Robert Fleck on Wed, 2 Feb 2000 22:13:00 +0100 (CET)

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<nettime> Do not exhibit any longer in Austria!

Nantes, 2.2.2000

Dear friends,

As you know, Austria got today the first federal government since the end
of World War Second with a big participation of nazis. 

I am born in this country, have lived there for 24 years, now writing for
almost twenty years in austrian newspapers, studied political history
(history of democracy...) in this country. Also through my familly, I know
in detail the inside stories of the FPOe - a party founded in 1948, after
the amnesty for the big nazi rulers, to be a legal cover for their
activity. In 1986, Joerg Haider took over the party by a putsch with the
aim to re-establish these origins, and to rehabilitate the nazi period in
Austria, and if possible in Central Europe. 

The actual danger is much beyond Austria: in five years or, let's say,
after the death of Vaclav Havel, whole Central Europe can burn in the same
way like Austria now. The Czech Republic, Romania, Bulgaria, etc. are
ready to follow this political choice. 

Regarding Austria, I am convinced since 1983, when Bruno Kreisky retired,
the first Jewish chancelor in Central Europe since the birth of mankind,
that this spectacular comeback of the Nazis must occure. 

For contemporary arts, I see only one possible choice: 


It has now become absolutely impossible, in moral terms, for any artist,
galerist, museum curator or collector, to exhibit any longer in Austria,
or to cooperate with any Austrian institution. There is only one question
to ask: would you have exhibited in Nazi-Germany? Only with a complete
boycott of the local artlife, we can help the Austrian artists to survive.
The new government wants to show that "everything is as before", regarding
individual liberty. Since 1995, all international known Austrian artists
are under pressure by the party of Joerg Haider; anonymous phone calls,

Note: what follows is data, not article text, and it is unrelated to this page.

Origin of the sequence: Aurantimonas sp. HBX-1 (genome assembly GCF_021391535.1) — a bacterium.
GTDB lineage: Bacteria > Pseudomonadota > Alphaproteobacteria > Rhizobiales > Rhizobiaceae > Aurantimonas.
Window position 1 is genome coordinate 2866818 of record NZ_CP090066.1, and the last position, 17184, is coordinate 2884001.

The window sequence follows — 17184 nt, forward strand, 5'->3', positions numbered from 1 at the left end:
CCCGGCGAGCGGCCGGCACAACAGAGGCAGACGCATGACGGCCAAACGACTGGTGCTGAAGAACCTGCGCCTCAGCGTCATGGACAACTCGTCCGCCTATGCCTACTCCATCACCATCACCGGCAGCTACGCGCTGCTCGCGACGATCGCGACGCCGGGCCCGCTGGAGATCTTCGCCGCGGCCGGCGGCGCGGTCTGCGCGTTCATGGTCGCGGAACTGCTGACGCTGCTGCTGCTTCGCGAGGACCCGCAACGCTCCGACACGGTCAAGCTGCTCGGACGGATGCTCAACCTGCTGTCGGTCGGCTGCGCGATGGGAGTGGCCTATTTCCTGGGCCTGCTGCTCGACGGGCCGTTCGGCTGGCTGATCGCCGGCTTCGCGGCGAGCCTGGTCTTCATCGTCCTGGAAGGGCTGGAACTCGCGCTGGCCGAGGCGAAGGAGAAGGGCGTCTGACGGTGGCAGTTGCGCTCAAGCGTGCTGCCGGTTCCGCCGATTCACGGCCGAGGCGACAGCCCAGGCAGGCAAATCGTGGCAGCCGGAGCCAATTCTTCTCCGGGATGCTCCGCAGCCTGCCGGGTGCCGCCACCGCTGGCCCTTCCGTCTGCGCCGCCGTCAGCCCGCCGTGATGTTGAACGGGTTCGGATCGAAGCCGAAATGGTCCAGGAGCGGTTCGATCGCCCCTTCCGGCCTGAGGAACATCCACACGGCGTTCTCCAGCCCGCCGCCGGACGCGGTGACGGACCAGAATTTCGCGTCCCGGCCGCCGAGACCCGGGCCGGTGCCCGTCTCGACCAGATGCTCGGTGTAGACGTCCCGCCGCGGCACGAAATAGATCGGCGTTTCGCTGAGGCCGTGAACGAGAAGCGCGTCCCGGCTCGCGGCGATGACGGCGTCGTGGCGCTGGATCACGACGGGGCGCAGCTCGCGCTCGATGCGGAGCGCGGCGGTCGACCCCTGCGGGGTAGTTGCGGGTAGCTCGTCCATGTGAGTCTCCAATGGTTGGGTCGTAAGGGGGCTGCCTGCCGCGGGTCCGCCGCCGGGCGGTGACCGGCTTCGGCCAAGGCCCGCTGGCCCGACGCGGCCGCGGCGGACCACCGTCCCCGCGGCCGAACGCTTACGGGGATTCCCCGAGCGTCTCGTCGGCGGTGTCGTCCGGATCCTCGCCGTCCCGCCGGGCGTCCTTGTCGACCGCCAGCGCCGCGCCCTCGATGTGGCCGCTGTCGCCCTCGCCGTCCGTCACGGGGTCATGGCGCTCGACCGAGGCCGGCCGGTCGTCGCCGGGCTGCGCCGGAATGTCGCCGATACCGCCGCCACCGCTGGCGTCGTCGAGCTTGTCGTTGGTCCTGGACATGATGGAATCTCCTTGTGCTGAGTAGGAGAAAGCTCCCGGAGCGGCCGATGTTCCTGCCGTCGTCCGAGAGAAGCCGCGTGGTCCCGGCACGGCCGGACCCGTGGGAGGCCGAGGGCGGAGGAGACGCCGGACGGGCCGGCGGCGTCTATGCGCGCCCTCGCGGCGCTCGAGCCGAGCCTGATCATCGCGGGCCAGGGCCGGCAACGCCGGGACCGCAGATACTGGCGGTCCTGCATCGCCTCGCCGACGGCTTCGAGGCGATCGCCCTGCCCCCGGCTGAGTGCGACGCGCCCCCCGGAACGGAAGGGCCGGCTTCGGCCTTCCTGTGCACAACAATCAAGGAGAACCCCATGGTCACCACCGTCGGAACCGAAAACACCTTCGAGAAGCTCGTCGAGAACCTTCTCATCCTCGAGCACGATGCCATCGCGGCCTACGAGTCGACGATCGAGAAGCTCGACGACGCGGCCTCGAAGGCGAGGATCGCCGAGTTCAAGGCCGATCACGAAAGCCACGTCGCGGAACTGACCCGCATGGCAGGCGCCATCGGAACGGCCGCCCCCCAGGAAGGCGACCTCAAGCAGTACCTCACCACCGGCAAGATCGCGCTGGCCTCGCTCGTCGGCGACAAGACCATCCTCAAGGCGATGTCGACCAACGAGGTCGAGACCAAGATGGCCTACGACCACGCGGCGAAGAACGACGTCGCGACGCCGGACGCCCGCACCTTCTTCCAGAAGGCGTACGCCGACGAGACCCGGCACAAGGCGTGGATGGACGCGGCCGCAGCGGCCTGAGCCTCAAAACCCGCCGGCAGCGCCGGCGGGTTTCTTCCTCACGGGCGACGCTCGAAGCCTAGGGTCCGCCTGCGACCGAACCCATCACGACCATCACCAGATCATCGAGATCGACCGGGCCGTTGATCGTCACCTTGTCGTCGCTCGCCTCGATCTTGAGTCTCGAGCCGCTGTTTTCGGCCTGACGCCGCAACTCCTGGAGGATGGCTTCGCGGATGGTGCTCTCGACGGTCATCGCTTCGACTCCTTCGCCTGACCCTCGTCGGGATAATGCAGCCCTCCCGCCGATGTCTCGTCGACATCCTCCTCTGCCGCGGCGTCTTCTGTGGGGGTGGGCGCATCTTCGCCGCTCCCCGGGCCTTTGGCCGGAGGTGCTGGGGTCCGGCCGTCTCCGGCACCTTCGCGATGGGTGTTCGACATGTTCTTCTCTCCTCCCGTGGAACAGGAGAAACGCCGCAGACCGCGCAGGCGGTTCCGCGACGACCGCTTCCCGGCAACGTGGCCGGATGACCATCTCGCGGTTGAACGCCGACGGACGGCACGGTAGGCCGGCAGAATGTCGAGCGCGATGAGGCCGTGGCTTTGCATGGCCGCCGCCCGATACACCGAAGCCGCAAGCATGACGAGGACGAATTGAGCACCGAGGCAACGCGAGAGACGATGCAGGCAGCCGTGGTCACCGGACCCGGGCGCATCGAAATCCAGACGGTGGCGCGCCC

Nazi-signs on their cars, menaces to take their children - since five
years, many internationally known artists in Vienna are only moving with
their familly in the city inside of closed cars. As far as I know, most of
the jewish community is also behaving like this, because they were
constantly aggressed in the street. During the "100 Years" exhibition in
1998, the Vienna Secession had constantly nazi-signs, painted during the
night, on the building; the Austrian federal police refused to consider
these facts, saying that "this is normal". The next years will be very
hard for Austrian artists.  They all talked to me in the last years or
months about leaving the country.  Even half of the actual students at the
Vienna Academy were thinking about leaving the country. For a writer, an
intellectual, this is relatively easy.  For an artist, to change the
country is very complicated. The only way to help them, is to boycott the
country itself. If you show to the Austrian population that the new
government is outlaw, then - but ONLY then - the woters may consider
during the next elections in 2003 that this may have been a bad choice for
their country. 


There can not be any preference for Austrian artists, but for you,
international collegues, it is just about passing them a phone call or a
mail from time to time, taking care of them in some sense, just hearing if
they are ok and able to work and to exhibit. You all have very many
contacts with Austrian artists. Staying in contact with people ouside can
be very important for each of them. 

I was born in this country, and as one of very few still active
international critics in this country, I have a heavy responsability. With
the nomination of the new government, I announced publically to stop my
collaboration for the big exhibition about the young art scene in Vienna
(other curators:  Paolo Herkenhoff, Maaretta Jaukkuri, Rosa Martinez)
scheduled for Oct. 2000-April 2001 at Kunsthalle Vienna; to stop any
collaboration with Austrian institutions; no longer going to Austria
before the end of the nazi-participation in the government; trying to
change citizenship. But I will stay as much as possible in contact with
the Austrian artists, through the fact that I have a very close
relationship with all artists generations there, from the generation of
the pioneers of an independend art life (Maria Lassnig, Arnulf Rainer), to
the young students. 

Best Wishes,
Robert Fleck

Robert Fleck
post adress:
ERBAN-Ecole Regionale des Beaux-Arts de Nantes
Place Dulcie September
F-44000 Nantes
Tel +33 (0) 2 40 41 58 00
Fax +33 (0) 2 40 41 90 58
(please change my post adress from F-22240 La Bouillie or F-75001 Paris

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